Material Visualization of Sustainability

Christine Chastain, UCL

In the 1970s, in the small town of Falmouth, Mass., USA, an experimental, sustainable
community was formed called Alchemy. This project was funded by government grants
and allowed its members to explore such exotic concepts like hydroponic vegetable
growth, composting, contained, sustainable systems, etc. Members were so busy
and engaged that someone forgot to submit a government grant and the community
folded without the necessary financial backing.

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Hilda and Earle bought one of the remaining dilapidated greenhouses from this
project and decided to revive the vision their own way. Both Hilda and Earle
are landscape architects and proud owners of the thriving business, Good Works.
They have managed to create a delectable visual feast of their sustainable lifestyle
aspirations using materials they either create, grow or that are indigenous
to the area of Cape Cod.

First, they rejuvenated the greenhouse itself and added a house onto it. The
home is a modular one, build in an environmental way using recycled and sustainable
materials. The greenhouse not only serves as a winter garden but regulates the
temperature of the home using passive solar means, heats the water that is used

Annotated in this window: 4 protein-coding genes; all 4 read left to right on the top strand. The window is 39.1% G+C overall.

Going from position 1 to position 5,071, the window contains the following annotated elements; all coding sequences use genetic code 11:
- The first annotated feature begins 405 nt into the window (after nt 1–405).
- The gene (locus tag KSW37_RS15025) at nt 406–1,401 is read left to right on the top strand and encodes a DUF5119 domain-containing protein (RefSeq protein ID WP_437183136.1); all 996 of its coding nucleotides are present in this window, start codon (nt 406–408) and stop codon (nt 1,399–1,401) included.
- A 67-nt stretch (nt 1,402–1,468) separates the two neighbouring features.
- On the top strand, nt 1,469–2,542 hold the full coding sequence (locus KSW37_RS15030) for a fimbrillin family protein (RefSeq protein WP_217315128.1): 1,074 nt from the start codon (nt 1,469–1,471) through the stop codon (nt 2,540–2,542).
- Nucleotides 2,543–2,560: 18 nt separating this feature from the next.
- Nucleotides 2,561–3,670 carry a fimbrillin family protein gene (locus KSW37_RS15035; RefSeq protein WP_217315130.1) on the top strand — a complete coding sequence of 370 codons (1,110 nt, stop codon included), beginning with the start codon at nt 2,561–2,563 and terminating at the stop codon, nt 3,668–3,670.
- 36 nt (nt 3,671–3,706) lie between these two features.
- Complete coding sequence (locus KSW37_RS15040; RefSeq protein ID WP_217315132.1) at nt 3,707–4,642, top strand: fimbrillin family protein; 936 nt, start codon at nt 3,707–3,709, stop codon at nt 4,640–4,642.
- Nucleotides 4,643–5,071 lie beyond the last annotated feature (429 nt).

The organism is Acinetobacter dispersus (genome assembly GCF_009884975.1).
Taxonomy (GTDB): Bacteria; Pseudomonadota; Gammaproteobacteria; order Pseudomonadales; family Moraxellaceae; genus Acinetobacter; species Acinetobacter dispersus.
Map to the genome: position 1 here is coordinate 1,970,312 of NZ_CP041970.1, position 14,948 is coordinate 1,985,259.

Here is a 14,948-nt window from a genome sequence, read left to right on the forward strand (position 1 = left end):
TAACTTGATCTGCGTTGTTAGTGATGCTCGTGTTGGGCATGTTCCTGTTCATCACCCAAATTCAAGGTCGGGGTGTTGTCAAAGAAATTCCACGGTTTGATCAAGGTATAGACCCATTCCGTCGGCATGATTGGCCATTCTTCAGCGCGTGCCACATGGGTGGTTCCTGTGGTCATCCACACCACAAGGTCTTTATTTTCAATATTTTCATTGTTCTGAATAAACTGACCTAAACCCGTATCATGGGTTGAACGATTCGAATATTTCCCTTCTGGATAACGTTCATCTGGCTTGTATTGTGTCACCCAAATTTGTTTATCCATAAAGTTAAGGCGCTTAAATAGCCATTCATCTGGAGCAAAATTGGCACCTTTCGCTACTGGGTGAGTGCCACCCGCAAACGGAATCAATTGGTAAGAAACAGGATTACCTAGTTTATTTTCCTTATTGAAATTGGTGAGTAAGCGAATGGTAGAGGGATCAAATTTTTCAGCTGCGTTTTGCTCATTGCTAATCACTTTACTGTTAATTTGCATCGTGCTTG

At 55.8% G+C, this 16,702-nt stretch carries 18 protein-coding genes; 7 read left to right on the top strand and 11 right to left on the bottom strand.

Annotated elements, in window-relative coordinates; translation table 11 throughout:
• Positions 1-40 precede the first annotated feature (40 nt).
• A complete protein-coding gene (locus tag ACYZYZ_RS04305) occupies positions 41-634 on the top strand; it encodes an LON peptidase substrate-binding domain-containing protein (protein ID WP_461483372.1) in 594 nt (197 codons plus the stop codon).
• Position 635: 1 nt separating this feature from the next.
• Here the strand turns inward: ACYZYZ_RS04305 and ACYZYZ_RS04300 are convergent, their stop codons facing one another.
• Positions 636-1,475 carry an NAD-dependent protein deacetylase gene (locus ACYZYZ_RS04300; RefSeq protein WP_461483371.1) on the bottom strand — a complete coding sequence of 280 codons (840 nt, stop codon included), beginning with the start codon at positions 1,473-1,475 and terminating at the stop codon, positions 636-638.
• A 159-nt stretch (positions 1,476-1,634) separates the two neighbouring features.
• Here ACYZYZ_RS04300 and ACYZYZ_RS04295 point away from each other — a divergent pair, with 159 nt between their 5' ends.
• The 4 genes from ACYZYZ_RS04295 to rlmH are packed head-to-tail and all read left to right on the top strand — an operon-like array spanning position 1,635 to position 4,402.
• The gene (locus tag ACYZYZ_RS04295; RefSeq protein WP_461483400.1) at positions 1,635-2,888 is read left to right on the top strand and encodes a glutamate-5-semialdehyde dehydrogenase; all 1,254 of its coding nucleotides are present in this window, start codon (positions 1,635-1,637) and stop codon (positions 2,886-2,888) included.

in the home, and grows both koi and fertilizer in a symbiotic relationship in
large water tanks. The fertilizer is then used to enhance the soil in which
the couple grows their gorgeous plants and vegetables. The house also sports
biodegradable toilets and electricity purchased from a windmill – the
waste can be used as fertilizer and whatever electricity goes unused can be
sold back to a community of people supporting alternative power sources.

Earle and Hilda grow much of their own food in a vegetable garden and keep
chickens. They also use materials grown or produced on their land, such as bamboo,
compost and mulch, for use in the creation of their own landscapes and those
of their clients.

Their studio is contained within their home which means they are not commuting
long distances to get to the office and both are very healthy and stress-free
Baby Boomers due to long hours of physical labor, fresh air and organic produce.

While all of this is admirable and to be commended, of almost greater interest
is the way in which they have chosen to visualize their relationship with this
contained ecosystem in an exhibition of self-expression of both private and
public self. At once, this project is a very personal journey but also a showcase
for their professional work to share with potential clients. This couple truly
live to work AND work to live with personalized material visualization of sustainability
within a truly sustainable lifestyle their ultimate goal.

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